Opposite the Banya Banshi mosque there is a covered-market, the Halite, with plenty of stalls selling all kinds of food, drink and cosmetics. The second floor has various fast-food cafés.
- Balbek, Near Slavekov Square (the book market). This is great Arab food. Downstairs is take-away kebabs and falafels, and upstairs a small eat-in. Excellent humous and salads, etc., and cold beer.
Mid to High End
- Motto This place is always fairly busy with a trendy crowd. The decor is modern and cool, and the people typically good looking. The service here is usually pretty nice, and many of the wait-staff speak english. The food is consistent and enjoyable. Prices vary from about 5 BGN to 13 BGN depending on the dish. On some nights they have a DJ spinning house music (but not too loudly). The wine selection is adequate and not too overpriced, with a bottle of No Mans Land (a pretty good/consistent red wine from the Melnik region) going for about 38 BGN. Motto is on the street right behind the Radisson hotel, and then two blocks East (turn to the right on the first small street behind the Radisson if you are walking from the big horse statue) - it's kind of hard to find as the sign is a small black sign with white lettering.
- Opera, off Rakovsky street near Dundukov street. Owned by the same owners as Motto, this place has a similar style and hippness. It's situation in the ground level of the Opera house.
- Elia, Rakovsky street one block south of Crystal restaurant (which is next to Tambuk 2). Hard to find, but worth it. Walk about 20 meters and it'll be on your left; you need to basically enter a building enrance (it could be the same building as the fairly famous bar called "Alcohol") and walk straight back. It features Mediterranean fish. The service is excellent and the food is tasty (Try the salads and whatever fresh fish of the day they have). The wines are very good (try the Constellation whites). The decor is also tasteful and modern.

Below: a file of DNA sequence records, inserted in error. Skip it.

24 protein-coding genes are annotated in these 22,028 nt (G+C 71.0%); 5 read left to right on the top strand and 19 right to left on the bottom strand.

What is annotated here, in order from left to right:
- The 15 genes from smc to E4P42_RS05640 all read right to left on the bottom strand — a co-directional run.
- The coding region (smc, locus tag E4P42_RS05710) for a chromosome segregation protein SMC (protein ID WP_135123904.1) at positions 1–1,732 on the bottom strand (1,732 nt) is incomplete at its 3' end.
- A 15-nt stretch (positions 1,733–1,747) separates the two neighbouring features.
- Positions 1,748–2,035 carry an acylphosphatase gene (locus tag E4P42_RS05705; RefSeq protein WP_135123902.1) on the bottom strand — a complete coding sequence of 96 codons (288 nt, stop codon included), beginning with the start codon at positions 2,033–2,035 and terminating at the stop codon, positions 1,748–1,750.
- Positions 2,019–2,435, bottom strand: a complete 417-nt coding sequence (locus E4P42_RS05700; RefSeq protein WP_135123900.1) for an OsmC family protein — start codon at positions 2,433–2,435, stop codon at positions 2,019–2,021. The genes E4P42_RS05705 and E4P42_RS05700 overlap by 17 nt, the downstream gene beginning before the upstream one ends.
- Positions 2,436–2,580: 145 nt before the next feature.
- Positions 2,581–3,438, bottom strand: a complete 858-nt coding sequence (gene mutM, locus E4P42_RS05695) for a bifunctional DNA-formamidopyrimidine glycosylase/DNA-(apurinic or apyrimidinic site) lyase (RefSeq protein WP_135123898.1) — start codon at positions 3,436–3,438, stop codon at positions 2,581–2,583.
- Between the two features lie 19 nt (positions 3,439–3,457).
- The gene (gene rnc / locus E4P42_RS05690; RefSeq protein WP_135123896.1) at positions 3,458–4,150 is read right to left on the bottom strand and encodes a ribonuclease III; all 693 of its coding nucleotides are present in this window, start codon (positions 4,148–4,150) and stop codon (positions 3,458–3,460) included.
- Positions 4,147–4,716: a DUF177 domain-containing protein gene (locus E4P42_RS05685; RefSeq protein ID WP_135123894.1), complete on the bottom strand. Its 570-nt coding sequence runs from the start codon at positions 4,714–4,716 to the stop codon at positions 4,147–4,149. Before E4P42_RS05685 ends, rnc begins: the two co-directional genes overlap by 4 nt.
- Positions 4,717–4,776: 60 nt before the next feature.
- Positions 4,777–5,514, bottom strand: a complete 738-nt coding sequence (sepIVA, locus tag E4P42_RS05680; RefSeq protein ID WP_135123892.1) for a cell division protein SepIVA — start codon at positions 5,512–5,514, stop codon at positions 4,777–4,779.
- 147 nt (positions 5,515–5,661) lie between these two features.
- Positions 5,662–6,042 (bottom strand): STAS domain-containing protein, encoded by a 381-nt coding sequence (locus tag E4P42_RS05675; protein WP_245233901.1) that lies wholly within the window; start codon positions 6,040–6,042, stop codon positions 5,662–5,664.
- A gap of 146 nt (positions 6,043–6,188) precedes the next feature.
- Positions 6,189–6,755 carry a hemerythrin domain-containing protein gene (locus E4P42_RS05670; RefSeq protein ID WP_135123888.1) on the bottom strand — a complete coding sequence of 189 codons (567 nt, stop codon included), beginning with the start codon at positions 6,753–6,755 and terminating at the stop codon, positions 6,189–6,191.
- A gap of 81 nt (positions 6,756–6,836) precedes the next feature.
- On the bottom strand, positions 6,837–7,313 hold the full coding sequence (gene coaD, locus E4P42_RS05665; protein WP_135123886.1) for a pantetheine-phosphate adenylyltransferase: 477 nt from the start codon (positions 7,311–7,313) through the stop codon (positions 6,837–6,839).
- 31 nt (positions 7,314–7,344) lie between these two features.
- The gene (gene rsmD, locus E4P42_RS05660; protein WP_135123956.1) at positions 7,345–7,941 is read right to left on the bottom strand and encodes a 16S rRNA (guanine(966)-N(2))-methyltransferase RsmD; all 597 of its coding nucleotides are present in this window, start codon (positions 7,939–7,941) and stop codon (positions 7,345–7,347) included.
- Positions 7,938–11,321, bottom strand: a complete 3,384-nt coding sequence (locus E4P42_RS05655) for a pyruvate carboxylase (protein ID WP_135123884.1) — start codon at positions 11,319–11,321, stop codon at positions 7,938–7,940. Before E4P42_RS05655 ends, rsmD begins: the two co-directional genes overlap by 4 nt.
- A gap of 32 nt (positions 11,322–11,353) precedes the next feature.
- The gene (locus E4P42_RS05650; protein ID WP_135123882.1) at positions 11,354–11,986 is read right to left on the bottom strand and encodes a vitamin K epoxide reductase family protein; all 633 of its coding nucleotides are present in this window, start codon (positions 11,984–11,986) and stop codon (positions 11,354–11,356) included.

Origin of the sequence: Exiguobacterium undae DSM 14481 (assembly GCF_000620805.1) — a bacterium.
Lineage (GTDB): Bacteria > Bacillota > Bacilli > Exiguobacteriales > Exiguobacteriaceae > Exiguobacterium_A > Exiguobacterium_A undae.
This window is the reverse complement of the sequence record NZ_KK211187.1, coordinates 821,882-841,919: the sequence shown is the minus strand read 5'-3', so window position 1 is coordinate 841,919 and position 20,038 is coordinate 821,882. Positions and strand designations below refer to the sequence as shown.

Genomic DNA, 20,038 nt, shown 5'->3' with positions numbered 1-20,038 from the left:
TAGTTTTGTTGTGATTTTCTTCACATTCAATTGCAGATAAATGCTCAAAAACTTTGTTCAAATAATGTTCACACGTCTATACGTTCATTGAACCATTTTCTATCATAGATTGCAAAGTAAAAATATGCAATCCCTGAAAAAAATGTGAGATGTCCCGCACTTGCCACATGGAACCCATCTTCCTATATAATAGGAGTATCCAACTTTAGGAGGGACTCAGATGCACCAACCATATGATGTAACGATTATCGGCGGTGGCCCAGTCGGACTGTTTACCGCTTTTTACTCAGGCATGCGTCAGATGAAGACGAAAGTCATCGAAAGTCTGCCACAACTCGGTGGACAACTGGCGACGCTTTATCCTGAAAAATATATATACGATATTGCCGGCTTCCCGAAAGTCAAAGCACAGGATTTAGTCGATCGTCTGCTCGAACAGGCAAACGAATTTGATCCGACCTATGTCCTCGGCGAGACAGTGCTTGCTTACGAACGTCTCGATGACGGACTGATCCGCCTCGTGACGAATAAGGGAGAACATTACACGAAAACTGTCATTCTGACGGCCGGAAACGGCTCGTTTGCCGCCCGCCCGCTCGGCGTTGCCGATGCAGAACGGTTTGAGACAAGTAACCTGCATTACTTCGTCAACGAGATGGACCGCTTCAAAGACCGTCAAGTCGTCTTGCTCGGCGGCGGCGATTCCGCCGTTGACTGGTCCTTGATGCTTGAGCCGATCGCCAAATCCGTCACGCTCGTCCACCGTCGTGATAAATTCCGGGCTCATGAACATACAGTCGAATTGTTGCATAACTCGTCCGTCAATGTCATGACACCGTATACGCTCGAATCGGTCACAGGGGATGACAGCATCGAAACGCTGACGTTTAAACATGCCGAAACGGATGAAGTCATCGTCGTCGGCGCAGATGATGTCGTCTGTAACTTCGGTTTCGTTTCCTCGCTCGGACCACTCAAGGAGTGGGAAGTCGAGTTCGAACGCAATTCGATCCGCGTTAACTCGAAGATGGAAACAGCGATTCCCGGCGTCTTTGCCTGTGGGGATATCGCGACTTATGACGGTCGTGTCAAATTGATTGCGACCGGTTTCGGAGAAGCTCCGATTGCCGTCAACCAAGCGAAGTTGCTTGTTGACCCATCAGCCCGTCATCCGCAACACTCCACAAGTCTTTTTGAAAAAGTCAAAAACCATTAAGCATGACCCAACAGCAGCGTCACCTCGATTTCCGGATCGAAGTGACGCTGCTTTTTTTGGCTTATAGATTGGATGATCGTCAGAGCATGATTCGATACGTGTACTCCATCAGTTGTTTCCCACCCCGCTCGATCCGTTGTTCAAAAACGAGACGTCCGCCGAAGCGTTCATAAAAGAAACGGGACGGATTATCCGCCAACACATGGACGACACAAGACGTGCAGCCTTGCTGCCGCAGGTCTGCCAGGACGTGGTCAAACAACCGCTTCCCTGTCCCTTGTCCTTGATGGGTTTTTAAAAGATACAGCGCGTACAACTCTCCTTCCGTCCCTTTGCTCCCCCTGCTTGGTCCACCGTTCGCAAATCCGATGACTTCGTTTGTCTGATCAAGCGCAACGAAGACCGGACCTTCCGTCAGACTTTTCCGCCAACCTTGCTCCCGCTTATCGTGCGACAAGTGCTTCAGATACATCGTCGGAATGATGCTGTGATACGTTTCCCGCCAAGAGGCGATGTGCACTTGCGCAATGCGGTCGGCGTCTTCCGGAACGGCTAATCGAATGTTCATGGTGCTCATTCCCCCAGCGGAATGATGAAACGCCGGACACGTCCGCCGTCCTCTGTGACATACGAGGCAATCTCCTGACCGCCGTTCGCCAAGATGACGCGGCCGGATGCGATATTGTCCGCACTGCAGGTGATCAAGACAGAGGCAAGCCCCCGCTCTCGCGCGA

- Tambuk 2, off Rakovsky street, about one block west. Generally speaking, the fish is good and the service is good, but it's also a bit overpriced. Some find the decor to be a bit dated as well.
- Carerra A fairly modern restaurant over in the Lozenetz area. The decor is well done, the service good, and the food very good. Prices are in line with the quality and style of the place. The wine selection is excellent. They also have a nice summer/winter garden area.
- Talisman, Macedonia square, near the City Centre Sofia Mall (across the street to the East, and then South a few bocks). Talisman has won a few awards for best restaurant, but some find it on par with Carerra personally. The food, service and wine selection is very good however, and you really can't go wrong here.
Sofia has quite a vibrant night life scene. You can find anything from big folk-pop (tchalga) or dance clubs to small rock clubs or alternative hangouts.